Memories of 1964
As I write this column, America’s magazines and newspapers are offering a fairly extended discussion of the movie Mississippi Burning. Critics argue pro and con — the movie as an important stimulus to social reflection (with respect to our national history of racial exploitation) or as an exercise in self-indulgent melodrama, with no serious effort to convey what happened in 1964, the year the civil rights movement in the deep South crested. The film is meant to tell today’s viewers about a terrible tragedy, the murder (in June) of three civil rights activists (James Chaney, Andrew Goodman, and Michael Schwerner) in Neshoba County, Mississippi. Those young men, one black and two white, were the vanguard of the Mississippi Summer Project, a bold attempt on the part of SNCC (Student Non-Violent Coordinating Committee) to take on directly the then bastion of Southern segregationist power — the rural communities of a state long associated with fierce resistance to federal integrationist pressures.
I met those three men in Oxford, Ohio, where a number of us who had worked in the South — involved one way or another in the desegregation struggles of the early 1960s — were trying to prepare some 500 student volunteers from all over America for what they soon might be experiencing. They were a diverse lot — Ivy Leaguers, youths from small Midwestern Christian colleges, students from Berkeley, men and women connected with the Catholic Worker Movement. Most of them had never stepped foot in Mississippi; many had not once visited the South. They were a decent, earnest lot — but I remember well the words of Robert Moses, the SNCC veteran who had helped conceive and organize the project: “We originally thought we’d ask some idealistic young people to come to the Delta and live with the [black] people, and stand by them as they tried to register to vote. But now I realize we’ve got a major problem on our hands — how to educate these folks about where they’re going and what they’ll be up against.”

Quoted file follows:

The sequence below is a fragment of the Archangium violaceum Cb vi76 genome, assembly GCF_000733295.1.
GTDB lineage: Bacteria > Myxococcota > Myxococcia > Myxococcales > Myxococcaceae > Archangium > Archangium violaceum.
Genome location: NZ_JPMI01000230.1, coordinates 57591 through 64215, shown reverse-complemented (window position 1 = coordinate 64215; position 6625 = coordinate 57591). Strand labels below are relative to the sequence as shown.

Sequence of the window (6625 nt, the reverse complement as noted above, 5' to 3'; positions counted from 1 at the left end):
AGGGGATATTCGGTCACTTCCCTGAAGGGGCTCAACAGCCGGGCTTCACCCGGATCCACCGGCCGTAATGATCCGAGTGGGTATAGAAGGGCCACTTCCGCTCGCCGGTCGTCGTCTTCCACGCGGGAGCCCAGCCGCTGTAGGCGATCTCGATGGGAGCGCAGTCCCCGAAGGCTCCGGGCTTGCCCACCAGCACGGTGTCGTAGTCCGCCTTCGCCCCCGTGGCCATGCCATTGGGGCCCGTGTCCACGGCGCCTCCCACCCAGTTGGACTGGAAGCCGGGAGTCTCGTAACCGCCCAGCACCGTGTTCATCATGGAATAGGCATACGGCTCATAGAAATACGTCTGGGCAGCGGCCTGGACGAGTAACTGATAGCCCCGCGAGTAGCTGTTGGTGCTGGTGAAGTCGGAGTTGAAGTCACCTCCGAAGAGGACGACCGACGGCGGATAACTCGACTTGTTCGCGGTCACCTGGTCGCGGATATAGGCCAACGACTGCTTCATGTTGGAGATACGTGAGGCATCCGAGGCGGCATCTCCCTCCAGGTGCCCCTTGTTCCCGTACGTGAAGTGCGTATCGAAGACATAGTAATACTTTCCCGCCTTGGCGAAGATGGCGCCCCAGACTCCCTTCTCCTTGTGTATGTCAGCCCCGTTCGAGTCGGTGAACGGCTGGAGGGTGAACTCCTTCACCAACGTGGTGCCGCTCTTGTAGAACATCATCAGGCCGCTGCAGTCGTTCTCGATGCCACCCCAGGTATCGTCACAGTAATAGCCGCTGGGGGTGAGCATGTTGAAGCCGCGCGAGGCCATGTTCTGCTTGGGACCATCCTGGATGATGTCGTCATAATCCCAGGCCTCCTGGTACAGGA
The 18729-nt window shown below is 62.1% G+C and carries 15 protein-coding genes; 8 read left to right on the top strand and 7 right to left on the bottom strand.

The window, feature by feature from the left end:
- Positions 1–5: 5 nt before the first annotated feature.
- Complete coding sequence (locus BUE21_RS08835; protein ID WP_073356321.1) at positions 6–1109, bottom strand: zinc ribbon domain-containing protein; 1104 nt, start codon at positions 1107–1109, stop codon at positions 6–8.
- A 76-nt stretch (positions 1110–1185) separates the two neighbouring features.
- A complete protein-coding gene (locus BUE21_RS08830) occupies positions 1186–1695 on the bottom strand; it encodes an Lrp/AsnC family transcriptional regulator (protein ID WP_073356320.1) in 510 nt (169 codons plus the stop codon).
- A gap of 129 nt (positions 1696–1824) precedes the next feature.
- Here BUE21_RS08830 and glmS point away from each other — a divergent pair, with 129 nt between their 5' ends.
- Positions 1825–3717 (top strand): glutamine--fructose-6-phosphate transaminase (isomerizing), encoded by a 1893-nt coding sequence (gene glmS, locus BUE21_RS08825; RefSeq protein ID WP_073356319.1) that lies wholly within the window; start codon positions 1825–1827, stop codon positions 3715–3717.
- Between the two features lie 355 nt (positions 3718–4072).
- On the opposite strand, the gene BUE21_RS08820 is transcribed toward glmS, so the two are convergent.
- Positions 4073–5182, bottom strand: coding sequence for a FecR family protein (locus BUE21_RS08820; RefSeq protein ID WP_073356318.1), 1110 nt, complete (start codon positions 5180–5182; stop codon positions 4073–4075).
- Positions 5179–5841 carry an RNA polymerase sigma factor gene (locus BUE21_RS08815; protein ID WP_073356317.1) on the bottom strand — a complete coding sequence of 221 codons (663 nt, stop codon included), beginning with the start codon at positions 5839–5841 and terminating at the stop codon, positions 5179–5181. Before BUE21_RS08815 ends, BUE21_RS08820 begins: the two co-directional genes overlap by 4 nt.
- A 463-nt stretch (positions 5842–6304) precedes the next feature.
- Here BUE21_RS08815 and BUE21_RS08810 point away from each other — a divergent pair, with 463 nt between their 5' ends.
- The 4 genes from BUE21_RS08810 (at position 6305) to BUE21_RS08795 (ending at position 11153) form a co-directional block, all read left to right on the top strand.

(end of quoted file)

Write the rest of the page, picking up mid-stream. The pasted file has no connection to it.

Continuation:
Our hope was that clusters of young people from, say, New England or Chicago or the Western states, mostly white, would offer the hard-pressed and justifiably fearful blacks of towns such as Canton or Greenwood or McComb a sense of solidarity — would hearten those men and women as they contemplated the consequences of that long march up the stairs of one or another county courthouse in hopes of securing the right to vote. Moreover, we not only had voter registration in mind that summer. We were going to do some teaching — Head Start had not yet come into being — and some medical work among families which, in the main, had virtually no access to any doctor, clinic, or hospital. But first came the “orientation” — talks by some of us, discussions among the young people, and some movies and newsreel footage to watch. Just before Chaney, Goodman, and Schwerner left, I had lunch with them. They kidded me: come along, and then we’d be a “real shrink team” — Micky Schwerner was a social worker, Andy Goodman’s mother a psychologist, I was a psychiatrist, and Jim Chaney would be the “mobile clinic administrator.” We had a lot of fun with that fantasy — Chaney, at one point, saying we ought to go “all over the South, to treat the craziness of racism.” But in no time the four of us were remarking on the social and economic and political aspects of that phenomenon — lest an assertively unqualified psychology be allowed to strip a particular human scene of its thickly textured complexity.
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